WWB: You provide some extensive coverage of some of the sought after regions of Italy, including Barolo and Brunello di Montalcino. Can you talk about what you look for in a great Barolo and Brunello and how you typically come to your conclusions when reviewing those great regions?
JD: Growing up in an Italian household I’ve always had a love for all things Italian, wine being one. I’ve been tasting Barolo and Brunello for quite some time now, and the wines are some of my favorite to taste as well as collect. Nebbiolo and Sangiovese, although completely different, can share some similarities between the two. Many have even confused the two in blind tastings, I can't deny myself being one. That being said, a lot of the characteristics I look for in a young Nebbiolo or Sangiovese are pretty similar. When tasting the wines young upon release you can typically get a better picture from young Brunello, since it is a bit more evolved, being that wine requires a minimum of 5 years age and 6 years for the Riserva’s before release, you don’t get that luxury when tasting Barolo. A young Barolo can be released sooner after harvest and the wines can be more restraint at this early stage. While there are different qualities I look for between the two wines, the core components are pretty basic, quality of fruit, structure and acidity. I believe these are the essential components of a well-made, age worthy wine.
WWB: You’ve been working hard on your Napa Report covering the 2015 Vintage. What are some of the producers that we should watch out for?
JD: I have, and will continue to spend a great deal of time on this Napa report. Starting with the 2015 vintage I plan on putting much more focus on Napa Valley, and this report will be the most comprehensive IWR has ever released on Napa. I have been tasting some incredible wines from the vintage and there is no shortage of great wines, most all which are already drinking remarkably well. That being said, I still have quite a few wines waiting to be tasted, but there are so many producers making great wines from the vintage, and generally speaking, the wines have been pretty stellar across the board. I think they will be great for drinking early while waiting for the 2016’s. I look forward to releasing the full report on the 2015’s this Fall.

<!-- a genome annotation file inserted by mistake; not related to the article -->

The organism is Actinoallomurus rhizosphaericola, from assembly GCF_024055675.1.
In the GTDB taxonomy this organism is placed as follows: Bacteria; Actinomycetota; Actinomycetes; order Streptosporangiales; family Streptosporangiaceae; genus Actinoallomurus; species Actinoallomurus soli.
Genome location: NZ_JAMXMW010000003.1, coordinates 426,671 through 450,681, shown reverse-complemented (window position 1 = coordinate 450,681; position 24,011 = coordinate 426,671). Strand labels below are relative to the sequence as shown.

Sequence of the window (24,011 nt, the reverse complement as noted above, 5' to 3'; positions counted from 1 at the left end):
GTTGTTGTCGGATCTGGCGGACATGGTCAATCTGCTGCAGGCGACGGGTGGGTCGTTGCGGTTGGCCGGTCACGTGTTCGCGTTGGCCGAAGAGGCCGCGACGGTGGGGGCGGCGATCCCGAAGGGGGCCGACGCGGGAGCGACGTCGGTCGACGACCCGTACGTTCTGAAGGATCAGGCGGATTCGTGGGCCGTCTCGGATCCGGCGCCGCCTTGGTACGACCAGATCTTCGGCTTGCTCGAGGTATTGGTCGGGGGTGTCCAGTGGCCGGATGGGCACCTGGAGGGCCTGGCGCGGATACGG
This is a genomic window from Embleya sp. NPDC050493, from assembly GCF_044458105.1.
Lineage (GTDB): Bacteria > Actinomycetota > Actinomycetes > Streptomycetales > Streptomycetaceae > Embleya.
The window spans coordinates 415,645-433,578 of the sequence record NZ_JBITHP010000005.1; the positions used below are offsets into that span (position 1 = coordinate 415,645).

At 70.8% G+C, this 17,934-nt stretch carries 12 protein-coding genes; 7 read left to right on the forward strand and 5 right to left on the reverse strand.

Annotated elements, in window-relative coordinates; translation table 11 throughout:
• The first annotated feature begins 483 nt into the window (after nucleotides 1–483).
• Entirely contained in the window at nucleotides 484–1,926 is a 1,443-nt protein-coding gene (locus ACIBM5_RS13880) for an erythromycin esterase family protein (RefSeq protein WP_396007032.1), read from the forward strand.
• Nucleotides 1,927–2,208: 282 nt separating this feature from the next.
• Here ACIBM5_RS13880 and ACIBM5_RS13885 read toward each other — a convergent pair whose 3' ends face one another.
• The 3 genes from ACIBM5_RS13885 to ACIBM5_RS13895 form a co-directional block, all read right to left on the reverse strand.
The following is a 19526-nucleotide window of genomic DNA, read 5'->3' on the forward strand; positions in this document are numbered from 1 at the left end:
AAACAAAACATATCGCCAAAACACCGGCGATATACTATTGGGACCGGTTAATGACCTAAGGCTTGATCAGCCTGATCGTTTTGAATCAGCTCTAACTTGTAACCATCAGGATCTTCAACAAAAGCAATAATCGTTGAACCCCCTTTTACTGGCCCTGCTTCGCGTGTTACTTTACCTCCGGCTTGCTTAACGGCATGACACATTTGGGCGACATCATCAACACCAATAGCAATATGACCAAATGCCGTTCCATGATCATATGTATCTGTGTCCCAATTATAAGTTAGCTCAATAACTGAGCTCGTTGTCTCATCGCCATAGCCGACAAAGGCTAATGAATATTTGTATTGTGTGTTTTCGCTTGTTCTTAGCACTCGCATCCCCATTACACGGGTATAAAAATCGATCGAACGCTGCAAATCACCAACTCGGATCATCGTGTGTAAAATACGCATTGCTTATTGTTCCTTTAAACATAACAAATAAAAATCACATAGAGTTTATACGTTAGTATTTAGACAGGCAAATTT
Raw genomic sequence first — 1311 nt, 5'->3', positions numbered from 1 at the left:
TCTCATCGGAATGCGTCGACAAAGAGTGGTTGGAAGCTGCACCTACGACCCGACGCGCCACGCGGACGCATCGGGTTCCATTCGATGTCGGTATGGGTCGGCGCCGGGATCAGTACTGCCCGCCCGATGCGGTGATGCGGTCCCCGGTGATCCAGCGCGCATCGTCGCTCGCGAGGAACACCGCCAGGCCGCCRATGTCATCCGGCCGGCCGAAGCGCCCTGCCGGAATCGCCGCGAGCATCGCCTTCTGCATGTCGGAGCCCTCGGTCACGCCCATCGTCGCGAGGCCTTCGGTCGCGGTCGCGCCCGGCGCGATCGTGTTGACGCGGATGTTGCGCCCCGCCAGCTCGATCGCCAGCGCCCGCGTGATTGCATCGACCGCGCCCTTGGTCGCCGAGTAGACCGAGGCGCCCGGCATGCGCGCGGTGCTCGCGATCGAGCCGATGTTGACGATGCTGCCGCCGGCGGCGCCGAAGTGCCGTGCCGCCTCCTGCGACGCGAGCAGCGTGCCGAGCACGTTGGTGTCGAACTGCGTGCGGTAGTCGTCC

WWB: What are some of your epiphany wines and what is your wine cellar like?
JD: As far as my cellar, over the years I worked on building a pretty diverse collection, which is now somewhere around 2-3K bottles give or take. My collection is a litter younger than most other collections out there, that being because all the wines I had purchased earlier in life, which would now be 15-20+ years in age, were all used to develop my palate. Although, I certainly wish I still had them, the benefit of tasting them and developing a strong palate for all varietals was priceless and without doing so IWR would likely not exist today.
I enjoy drinking wines from anywhere in the world and my cellar reflects that, you can find just about anything in there if you did deep enough. My favorite wines to drink older are Bordeaux, Burgundy, Napa, Barolo and Rhône, so that is what I have been focusing on collecting lately. As far as an epiphany wine... Of course, there is the '82 Las Cases which I can remember like yesterday, and at the time completely changed the way I looked at wine. However, my fondest memories involving wine were the experiences I had; who I was with, where I was at, the specific moments in my life, and the people I met along the way. For me that is what wine is really all about.